Wednesday, November 30, 2106

BLACK WATER: The MDBA says environmental programs on the Murray did not cause high levels of backwater but actually goes a long way towards healthier ecosystems.
BLACK WATER: The MDBA says environmental programs on the Murray did not cause high levels of backwater but actually goes a long way towards healthier ecosystems.

Joyce support

I wish to express my support for the comments from the Deputy Prime Minister Barnaby Joyce regarding extra environmental flows as part of the Murray-Darling Basin Plan.

Under the legislative requirements of the basin plan, the 450GL of additional environmental water on top of the 2750GL target can only be delivered in ways that deliver positive or neutral socio-economic outcomes for our region. 

We have sold out our communities for 1986 gigs of water already under the current basin plan but of course for this mendicant state no amount of largess will satisfy. 

South Australia will say that clause 17.2.b of the basin plan has to be amended or the assessment of "socio economic" effects of a further 450GL of water coming out has to be done by their conservationist allies in the CSIRO meanwhile the state of South Australia have had some vey big wins in the deals to build the country’s Navy ships and submarines while also having the GST deal of the century. 

One only has to look at Collarenebri in northern NSW with all the water gone, town size halved and poor people are now poorer. 

The communities of Indi are at the risk of the same fate if our local member Ms McGowan, through her silence on this most vital of issues, continues to not stand up for our communities who rely so heavily on water. One only has to visit the vacant shops in Wodonga, Wangaratta or Benalla to see the devastating effects that the current MDBP has had on our communities. 

I respectfully ask that Ms McGowan supports the revised MDBP. 

Marty Corboy, Milawa 

Blackwater addressed

The blackwater events this season have resulted in significant stress and fish deaths in parts of the Murray system due to low oxygen levels in the water. It has also resulted in a fair bit of misinformation.

We’ve seen relatively widespread blackwater this season because the floods in parts of the Murray and its tributaries reached so far across the floodplain they mobilised up to 25 years’ worth of organic matter. An immense amount of leaves, wood, bark and other high-carbon material builds up over that many years.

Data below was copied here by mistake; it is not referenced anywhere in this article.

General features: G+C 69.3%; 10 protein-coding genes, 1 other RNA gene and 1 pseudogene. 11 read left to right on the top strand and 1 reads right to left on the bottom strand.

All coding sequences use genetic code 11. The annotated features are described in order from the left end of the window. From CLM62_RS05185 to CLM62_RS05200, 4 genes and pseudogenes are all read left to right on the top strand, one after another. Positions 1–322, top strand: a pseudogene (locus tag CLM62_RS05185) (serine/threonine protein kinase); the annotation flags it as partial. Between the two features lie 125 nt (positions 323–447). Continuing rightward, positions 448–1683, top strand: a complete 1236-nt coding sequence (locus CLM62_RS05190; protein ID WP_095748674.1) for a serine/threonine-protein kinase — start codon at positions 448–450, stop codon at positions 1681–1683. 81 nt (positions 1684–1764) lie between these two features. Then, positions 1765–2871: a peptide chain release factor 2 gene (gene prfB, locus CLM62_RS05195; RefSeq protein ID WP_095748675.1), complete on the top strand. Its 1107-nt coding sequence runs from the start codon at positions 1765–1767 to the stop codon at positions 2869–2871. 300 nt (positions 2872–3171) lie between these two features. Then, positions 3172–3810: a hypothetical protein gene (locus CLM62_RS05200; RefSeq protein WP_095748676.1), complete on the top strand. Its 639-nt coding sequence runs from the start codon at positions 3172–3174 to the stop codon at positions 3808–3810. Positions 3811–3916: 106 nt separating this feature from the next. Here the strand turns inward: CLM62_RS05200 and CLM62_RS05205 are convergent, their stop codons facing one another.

In the not too distant past, these higher floodplains had had more regular flushing than the current river regulation and land practices allow. These days flushing away the build-up of matter is limited mainly to the lower floodplains through a complex process of environmental watering (it’s never a case of “simply adding water”). Regulated flooding of Barmah-Millewa and Gunbower forests prior to this year, for example, shifted carbon out of those areas and reduced the severity of this current event.

One thing that’s clear is that environmental watering and works programs on the Murray did not give rise to the backwater we’re now seeing. In fact environmental watering goes a long way towards healthier ecosystems by flushing the lower floodplains. Without it, the current events could have been even worse.

The MDBA, local land and water managers, environmental water holders and scientists continue to devote a lot of effort to exploring the causes and impacts of blackwater. The investigation into the 2010-11 floods and other events found that actions such as regularly flushing carbon from the floodplains helps but that it is very difficult to prevent and manage large scale blackwater, particularly in river systems regulated to support development.

Right now these same people are working to mitigate the impact of this latest event. Environmental water is being used to create pockets of refuge and dilution. 

The benefits of all this work are highly localised when you consider the size of the area affected, but worthwhile particularly for creating refuges to help fish populations recover across the system. 

Carl Binning, executive director, environmental management, Murray–Darling Basin Authority